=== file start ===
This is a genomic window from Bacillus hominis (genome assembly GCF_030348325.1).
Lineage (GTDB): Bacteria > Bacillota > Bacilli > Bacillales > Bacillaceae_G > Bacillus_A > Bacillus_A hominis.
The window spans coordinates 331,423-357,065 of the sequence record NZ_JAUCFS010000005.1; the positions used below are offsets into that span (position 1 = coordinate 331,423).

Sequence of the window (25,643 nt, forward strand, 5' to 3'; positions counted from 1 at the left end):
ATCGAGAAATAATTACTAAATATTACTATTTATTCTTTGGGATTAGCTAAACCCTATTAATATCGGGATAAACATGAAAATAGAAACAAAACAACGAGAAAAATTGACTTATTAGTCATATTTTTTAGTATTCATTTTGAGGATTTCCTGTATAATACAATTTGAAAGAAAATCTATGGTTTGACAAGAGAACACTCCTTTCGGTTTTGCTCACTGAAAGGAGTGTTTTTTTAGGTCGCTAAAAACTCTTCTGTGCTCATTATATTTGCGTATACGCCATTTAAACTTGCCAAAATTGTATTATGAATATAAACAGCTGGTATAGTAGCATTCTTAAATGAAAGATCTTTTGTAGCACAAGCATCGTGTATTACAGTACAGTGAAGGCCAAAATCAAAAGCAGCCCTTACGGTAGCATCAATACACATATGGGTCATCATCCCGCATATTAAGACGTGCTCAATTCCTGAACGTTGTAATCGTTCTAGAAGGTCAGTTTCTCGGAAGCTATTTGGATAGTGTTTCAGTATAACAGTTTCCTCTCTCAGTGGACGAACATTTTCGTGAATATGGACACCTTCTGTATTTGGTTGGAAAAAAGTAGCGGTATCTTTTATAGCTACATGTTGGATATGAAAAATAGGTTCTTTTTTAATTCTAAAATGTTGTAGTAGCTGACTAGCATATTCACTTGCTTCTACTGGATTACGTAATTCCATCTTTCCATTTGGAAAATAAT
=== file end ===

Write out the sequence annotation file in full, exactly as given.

This is a genomic window from Bacillus hominis (genome assembly GCF_030348325.1).
Lineage (GTDB): Bacteria > Bacillota > Bacilli > Bacillales > Bacillaceae_G > Bacillus_A > Bacillus_A hominis.
The window spans coordinates 331,423-357,065 of the sequence record NZ_JAUCFS010000005.1; the positions used below are offsets into that span (position 1 = coordinate 331,423).

Sequence of the window (25,643 nt, forward strand, 5' to 3'; positions counted from 1 at the left end):
ATCGAGAAATAATTACTAAATATTACTATTTATTCTTTGGGATTAGCTAAACCCTATTAATATCGGGATAAACATGAAAATAGAAACAAAACAACGAGAAAAATTGACTTATTAGTCATATTTTTTAGTATTCATTTTGAGGATTTCCTGTATAATACAATTTGAAAGAAAATCTATGGTTTGACAAGAGAACACTCCTTTCGGTTTTGCTCACTGAAAGGAGTGTTTTTTTAGGTCGCTAAAAACTCTTCTGTGCTCATTATATTTGCGTATACGCCATTTAAACTTGCCAAAATTGTATTATGAATATAAACAGCTGGTATAGTAGCATTCTTAAATGAAAGATCTTTTGTAGCACAAGCATCGTGTATTACAGTACAGTGAAGGCCAAAATCAAAAGCAGCCCTTACGGTAGCATCAATACACATATGGGTCATCATCCCGCATATTAAGACGTGCTCAATTCCTGAACGTTGTAATCGTTCTAGAAGGTCAGTTTCTCGGAAGCTATTTGGATAGTGTTTCAGTATAACAGTTTCCTCTCTCAGTGGACGAACATTTTCGTGAATATGGACACCTTCTGTATTTGGTTGGAAAAAAGTAGCGGTATCTTTTATAGCTACATGTTGGATATGAAAAATAGGTTCTTTTTTAATTCTAAAATGTTGTAGTAGCTGACTAGCATATTCACTTGCTTCTACTGGATTACGTAATTCCATCTTTCCATTTGGAAAATAAT